A group of academics say a government agency holds more than 100 reports into alleged fish dumping and catch misreporting but is refusing to make them public.

The researchers, from universities at Auckland and Oxford, England, have gone to the Ombudsman to seek the release of the information, which they say is vital to their work on the fishing industry.

Glenn Simmons and Nigel Haworth, from the University of Auckland, and their international colleague Hugh Whittaker, from the University of Oxford, say they first applied for the reports in 2015.

In an opinion piece written for the Herald they said their request was first refused by the Ministry of Primary Industries (MPI), so they refined it to 14 named reports, but that is yet to be answered.


"[MPI] is still refusing to release internal reports relevant to our ongoing research, many detailing the ministry's own investigations into reporting and dumping," they wrote.

"This not only obstructs academic research. Transparency is the only way we can get to grips with the problems facing the fishing industry."

Their complaint comes a day after Greenpeace went public with its complaints about the close relationship between the industry and the Government - revealing the MPI had outsourced a swathe of monitoring to an industry-owned company named FishServe.

Greenpeace first learned about the connections when applying to the ministry for data under the Official Information Act and being redirected to FishServe, a paid service. It refused to apply to FishServe, and is still awaiting a response.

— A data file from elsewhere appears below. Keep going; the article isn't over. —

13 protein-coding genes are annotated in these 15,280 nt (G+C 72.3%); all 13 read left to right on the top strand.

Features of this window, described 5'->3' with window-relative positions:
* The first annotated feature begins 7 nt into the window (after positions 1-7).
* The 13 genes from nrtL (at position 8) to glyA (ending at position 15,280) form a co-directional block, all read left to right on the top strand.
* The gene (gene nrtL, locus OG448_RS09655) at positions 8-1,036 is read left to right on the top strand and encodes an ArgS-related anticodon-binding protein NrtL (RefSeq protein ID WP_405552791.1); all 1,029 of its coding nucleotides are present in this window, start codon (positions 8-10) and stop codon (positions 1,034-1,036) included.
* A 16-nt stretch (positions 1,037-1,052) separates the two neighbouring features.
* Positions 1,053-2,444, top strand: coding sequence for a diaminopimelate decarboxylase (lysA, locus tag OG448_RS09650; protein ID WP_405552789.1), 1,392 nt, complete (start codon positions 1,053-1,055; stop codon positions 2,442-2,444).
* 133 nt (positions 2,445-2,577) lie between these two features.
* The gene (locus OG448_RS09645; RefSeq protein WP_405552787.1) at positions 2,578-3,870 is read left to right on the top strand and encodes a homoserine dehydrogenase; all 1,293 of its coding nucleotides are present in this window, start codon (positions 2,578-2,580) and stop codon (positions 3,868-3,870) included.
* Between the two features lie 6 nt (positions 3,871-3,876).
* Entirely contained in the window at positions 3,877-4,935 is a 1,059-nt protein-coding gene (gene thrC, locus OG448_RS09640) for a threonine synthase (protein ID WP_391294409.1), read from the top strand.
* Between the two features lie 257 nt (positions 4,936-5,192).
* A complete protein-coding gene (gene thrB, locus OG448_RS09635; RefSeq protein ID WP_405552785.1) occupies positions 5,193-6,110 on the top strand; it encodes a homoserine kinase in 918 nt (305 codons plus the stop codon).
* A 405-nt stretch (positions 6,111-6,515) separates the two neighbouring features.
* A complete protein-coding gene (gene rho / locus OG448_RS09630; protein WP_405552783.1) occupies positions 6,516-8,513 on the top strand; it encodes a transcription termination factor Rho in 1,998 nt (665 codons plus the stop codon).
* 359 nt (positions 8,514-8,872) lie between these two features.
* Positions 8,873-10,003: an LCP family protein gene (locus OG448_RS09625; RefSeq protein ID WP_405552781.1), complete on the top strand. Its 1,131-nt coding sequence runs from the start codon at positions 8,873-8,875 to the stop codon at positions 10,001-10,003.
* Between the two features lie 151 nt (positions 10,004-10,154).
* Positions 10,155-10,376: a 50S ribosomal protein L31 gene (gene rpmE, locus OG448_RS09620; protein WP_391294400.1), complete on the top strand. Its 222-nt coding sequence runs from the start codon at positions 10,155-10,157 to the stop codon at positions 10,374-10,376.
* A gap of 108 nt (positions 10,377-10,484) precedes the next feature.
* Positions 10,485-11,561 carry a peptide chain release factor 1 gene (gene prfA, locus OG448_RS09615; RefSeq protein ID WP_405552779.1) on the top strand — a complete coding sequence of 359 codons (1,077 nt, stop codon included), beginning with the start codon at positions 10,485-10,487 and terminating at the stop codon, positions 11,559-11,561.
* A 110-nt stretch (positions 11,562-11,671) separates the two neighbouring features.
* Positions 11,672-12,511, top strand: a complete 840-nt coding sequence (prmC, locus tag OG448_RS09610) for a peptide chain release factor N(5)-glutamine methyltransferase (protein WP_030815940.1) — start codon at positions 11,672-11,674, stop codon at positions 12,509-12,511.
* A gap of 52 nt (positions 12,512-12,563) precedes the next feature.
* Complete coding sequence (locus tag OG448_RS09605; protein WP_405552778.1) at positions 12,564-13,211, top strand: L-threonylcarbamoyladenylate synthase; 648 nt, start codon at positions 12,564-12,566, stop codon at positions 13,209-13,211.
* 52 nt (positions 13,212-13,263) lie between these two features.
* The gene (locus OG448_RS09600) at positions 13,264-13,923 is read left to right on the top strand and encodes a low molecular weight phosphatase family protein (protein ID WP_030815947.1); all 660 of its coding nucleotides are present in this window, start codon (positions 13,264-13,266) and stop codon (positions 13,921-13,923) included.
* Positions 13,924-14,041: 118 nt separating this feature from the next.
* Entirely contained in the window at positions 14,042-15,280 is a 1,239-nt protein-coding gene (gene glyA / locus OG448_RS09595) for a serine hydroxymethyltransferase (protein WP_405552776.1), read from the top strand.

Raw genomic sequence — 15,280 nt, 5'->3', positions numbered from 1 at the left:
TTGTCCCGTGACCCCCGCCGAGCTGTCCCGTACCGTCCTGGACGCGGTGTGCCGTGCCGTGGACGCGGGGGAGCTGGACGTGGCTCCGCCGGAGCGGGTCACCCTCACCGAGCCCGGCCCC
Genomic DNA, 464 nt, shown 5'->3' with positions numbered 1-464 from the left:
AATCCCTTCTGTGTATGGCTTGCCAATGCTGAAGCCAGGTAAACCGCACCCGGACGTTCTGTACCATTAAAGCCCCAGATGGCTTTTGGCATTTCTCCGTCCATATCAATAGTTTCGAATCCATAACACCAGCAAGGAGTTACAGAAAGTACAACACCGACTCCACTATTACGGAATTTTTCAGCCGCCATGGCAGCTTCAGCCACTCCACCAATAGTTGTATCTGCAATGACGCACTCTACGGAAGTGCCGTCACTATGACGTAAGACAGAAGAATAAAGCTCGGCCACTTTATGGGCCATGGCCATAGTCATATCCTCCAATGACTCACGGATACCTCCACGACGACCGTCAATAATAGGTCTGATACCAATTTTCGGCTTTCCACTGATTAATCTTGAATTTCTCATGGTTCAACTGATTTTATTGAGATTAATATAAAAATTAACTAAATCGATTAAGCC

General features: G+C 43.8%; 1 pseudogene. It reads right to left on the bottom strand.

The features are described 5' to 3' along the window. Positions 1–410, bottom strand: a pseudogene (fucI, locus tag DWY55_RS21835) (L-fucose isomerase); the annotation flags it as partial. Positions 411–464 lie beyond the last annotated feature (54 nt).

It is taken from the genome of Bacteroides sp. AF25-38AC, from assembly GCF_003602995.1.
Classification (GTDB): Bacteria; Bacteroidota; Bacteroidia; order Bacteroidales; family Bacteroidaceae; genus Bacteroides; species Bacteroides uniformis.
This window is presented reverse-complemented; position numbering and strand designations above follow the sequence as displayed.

A spokesperson for the MPI said the agency took its responsibilities under the Official Information Act very seriously.

It said it withheld the reports under "provisions in the act". It said it was not appropriate to share the reasons for withholding because they were the subject of an Ombudsman's investigation.

"The wider context is that MPI has already voluntarily released large amounts of information related to the Heron report, including internal emails, and opened itself up to an independent external review," it said.

"These are not the actions of a ministry that is hiding information from the public."

The report by Michael Heron, QC, was completed last year, and found the MPI had chosen not to prosecute local fishing captains who were caught on CCTV cameras dumping healthy-sized fish.

Heron looked at three separate investigations into dumping in 2003, 2012 and 2013, known as Operation Overdue, Operation Achilles and Operation Hippocamp.

Operation Achilles, in November 2012, discovered that five out of six vessels operating off the eastern coast of the South Island had discarded quota fish - mostly gurnard and elephant fish. Between 20 per cent and 100 per cent of quota fish were being thrown out with every haul.

However, despite a recommendation by the investigator, the MPI did not proceed with a prosecution and instead issued a warning to the boats' skippers.

This decision, and the process leading up to it, was "flawed", Heron's report said.

The Ombudsman confirmed it was investigating the recent complaint about the documents, named by the researchers as 14 reports on operations Apate; Apate II; Blade; Box II; Bronto; Horse; Kenwood; Mega; Mini; Maxi; Purse; Trios; Turn Up; and Uzi.